So I think to say that – the term, debt monetization, implies that there's not enough demand there for the Treasury to be able to sell this stuff and that the fed has to come in and do it for them. And I just don't buy that because I see the demand for this paper is just – it's through the roof. People can't get enough of ten-year treasuries. And it looks completely irrational –
Porter Stansberry: All right. Yeah, yeah, yeah. I'm with you.
Cullen Roche: – but I think it is what it is, you know.
Porter Stansberry: But what about – but what happened in '08 and '09, when the fed bought all that paper from Bear and from AIG and from Lord knows who else. So what was the total buy and guarantee, something like $11 trillion?
Cullen Roche: Yeah. It was …
Porter Stansberry: It was enormous. And, yes, some of it has since, of course, left the building. But at one point, they were underwriting all of GE Capital, I mean alone. It was crazy. So, anyway, I think that what you're seeing, in large part in the collapse of the treasury market today, is the repercussions from the fact that they didn't let any of those zombies die, and all that bad debt is still out there.
But it's just been – it's extend and pretend. And that's what's killing the economic growth and that's what's making everyone fearful of any of the corporate debt that's out there, especially the yield spread has come in so much.
Cullen Roche: Yeah, what –
Porter Stansberry: They just create a situation where it's dynamite everywhere. And the least danger of complete destruction happens to be in the government paper.
Cullen Roche: Yeah, I think we would definitely agree that the fed should have let a lot more institutions go under in '08. I think that the credit markets would be a lot healthier today if we had taken an alternative approach and let a lot more of sort of the natural selection of the market take hold and let some of these companies get wiped out. I think the whole system would be a lot healthier today.
Porter Stansberry: And I'd be a lot richer 'cause I had a lot of cash, and I was gonna buy up a lot of distressed assets. In fact, I made a lot of in M&G and bonds, but just barely. I didn't expect all of the different rigmarole that went on. But, Cullen, I want to wrap up this interview. It's been great to talk with you. And I wonder if you could leave our audience with just one investment idea.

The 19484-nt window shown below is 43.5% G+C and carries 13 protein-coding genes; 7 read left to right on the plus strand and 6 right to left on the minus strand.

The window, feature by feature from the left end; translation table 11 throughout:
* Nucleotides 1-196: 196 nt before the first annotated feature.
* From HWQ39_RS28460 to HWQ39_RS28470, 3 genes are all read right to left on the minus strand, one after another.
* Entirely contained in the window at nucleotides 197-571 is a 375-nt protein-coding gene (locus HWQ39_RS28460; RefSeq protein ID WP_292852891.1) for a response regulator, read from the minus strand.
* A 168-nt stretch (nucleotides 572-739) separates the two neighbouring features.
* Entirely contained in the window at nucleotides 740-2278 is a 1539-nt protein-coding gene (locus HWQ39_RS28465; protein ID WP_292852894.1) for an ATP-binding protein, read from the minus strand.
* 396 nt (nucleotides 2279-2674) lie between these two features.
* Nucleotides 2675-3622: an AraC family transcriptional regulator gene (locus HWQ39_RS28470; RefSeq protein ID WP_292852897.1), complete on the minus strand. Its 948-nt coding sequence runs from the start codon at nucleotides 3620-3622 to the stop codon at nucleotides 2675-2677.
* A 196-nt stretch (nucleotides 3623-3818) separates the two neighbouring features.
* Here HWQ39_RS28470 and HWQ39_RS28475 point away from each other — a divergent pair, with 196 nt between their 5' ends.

Imagine you're talking to your mom or your mother-in-law. I don't know if you're married. But what would you tell the average 60 year old-plus retiree to do with their money over the next 12 months that's gonna be safe, but also give them a chance to earn a reasonable return, say 8 to 12 percent.
Cullen Roche: Oh man. I mean that's such a tough question. It's hard to understand any single person's – and sort of ease them on.
Porter Stansberry: Well, I know. This is an imaginary person though. This is a – the group collective.
Cullen Roche: I mean a 60-year-old person, I think that just as sort of a big, broad approach, I'm sort of a big fan for the average investor of implementing, really, one of these low-fee diversified – not a 60/40 approach, but something similar sorta depending on your various needs and wants. And not – when I say 60/40, I mean not just U.S. stock and U.S. Bonds. I mean a truly globally diversified portfolio that really touches on a lot of different things.
So that's sort of the – that's, really, the biggest, the big, big picture, sort of a – it's almost like an ivy league approach, the way these big endowments invest in cash, putting money in a lot of different pools of assets and investing across a huge spectrum of assets and, really, creating a portfolio that is dynamically hedged is, I think, really the broadest way to sort of approach all this stuff without getting into really specific strategies.
Porter Stansberry: Or you could buy Intel, which has 60 percent of their business in all the worlds foreign markets and has a very sophisticated currency hedging program, has a very good product and pays a 4 percent dividend.
Cullen Roche: Yeah. I don't do – I don't really do a lot of micro stuff, so I'm not really a stock picker. So I kinda take more of a boring role of macro approach. It's not as sexy as picking stocks and stuff and almost guaranteed not to give you returns like Apple or something like that, or whatever. But I think it's a more prudent, low-fee, sort of the slow and steady approach rather than what everyone seems to want, which is the get-rich-quick ideas.
Porter Stansberry: All right. Well, Cullen, thanks for joining us. I hope you come back some day and talk with us.
Cullen Roche: Great.
Porter Stansberry: We'll compare the Ivy League to Intel and we'll see how it does.
Cullen Roche: Alrighty.